Understanding Option Greeks

When determining how options may react to a given change in some of the variable pricing inputs, investors turn to the Greeks for guidance. The most commonly used Greeks are Delta, Gamma, Theta, Vega, and Rho. Greeks are not a guarantee of exact option premium changes, but rather a theoretical guidepost that gives investors an estimate of an option’s value when the underlying moves, interest rates or dividends change, time changes, or implied volatility changes. Most pricing models use the following inputs to determine theoretical values and the corresponding Greeks:

  • Stock price
  • Strike price
  • Time to expiration
  • Implied volatility
  • Interest rate
  • Anticipated ordinary dividends

Some of these variables, like implied volatility and stock price, change constantly during market hours while strike price, interest rate and dividend assumptions may not change at all for the life of the contract. If you know all of these inputs, you can use the OIC Calculators to theoretically price an option. If you don’t know the implied volatility, our calculators can help with that too if you know the option’s premium. This is in essence what sophisticated trading systems do, but they will generate theoretical values for all options on a certain product at the same time. As the input criteria changes and time passes, the output from the pricing models will adjust too.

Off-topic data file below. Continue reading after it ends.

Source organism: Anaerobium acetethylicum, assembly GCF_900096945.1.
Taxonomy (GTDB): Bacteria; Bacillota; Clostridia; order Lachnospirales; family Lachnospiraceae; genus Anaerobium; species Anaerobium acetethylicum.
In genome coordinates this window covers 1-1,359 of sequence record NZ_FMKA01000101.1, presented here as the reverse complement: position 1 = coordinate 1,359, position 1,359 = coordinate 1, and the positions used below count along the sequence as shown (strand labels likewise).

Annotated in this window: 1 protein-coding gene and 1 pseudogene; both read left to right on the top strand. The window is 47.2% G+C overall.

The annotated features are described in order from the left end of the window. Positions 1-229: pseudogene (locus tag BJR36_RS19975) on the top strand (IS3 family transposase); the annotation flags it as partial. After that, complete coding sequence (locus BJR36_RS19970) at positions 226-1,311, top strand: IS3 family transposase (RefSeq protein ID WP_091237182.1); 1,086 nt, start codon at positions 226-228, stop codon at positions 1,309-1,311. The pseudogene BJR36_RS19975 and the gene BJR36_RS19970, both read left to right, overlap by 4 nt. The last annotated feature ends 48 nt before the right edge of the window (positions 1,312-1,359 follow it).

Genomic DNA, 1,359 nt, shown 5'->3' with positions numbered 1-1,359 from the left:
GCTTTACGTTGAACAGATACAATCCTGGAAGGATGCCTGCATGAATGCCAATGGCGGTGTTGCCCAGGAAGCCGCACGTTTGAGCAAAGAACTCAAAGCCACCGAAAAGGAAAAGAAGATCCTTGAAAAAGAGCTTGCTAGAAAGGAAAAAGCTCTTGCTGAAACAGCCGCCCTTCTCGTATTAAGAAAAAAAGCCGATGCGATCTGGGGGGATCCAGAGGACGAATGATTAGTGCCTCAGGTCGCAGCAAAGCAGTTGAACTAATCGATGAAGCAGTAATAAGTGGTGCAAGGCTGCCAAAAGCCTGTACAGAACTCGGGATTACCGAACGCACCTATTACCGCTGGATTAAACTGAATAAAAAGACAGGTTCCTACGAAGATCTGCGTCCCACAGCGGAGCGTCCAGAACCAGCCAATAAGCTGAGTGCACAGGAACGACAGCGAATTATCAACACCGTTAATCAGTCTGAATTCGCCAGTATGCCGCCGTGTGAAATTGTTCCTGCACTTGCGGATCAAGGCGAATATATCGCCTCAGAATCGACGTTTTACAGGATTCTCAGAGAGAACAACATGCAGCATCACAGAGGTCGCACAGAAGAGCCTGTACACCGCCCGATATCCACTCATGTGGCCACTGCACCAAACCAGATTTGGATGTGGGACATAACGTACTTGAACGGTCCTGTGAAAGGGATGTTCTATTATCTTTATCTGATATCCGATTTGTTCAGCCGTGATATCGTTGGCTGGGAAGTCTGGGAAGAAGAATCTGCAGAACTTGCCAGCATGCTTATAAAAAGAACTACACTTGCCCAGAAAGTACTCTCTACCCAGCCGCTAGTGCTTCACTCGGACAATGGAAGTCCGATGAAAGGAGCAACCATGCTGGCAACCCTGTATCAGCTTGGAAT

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Content licensed from the Options Industry Council is intended to educate investors about U.S. exchange-listed options issued by The Options Clearing Corporation, and shall not be construed as furnishing investment advice or being a recommendation, solicitation or offer to buy or sell ant option or any other security. Options involve risk and are not suitable for all investors.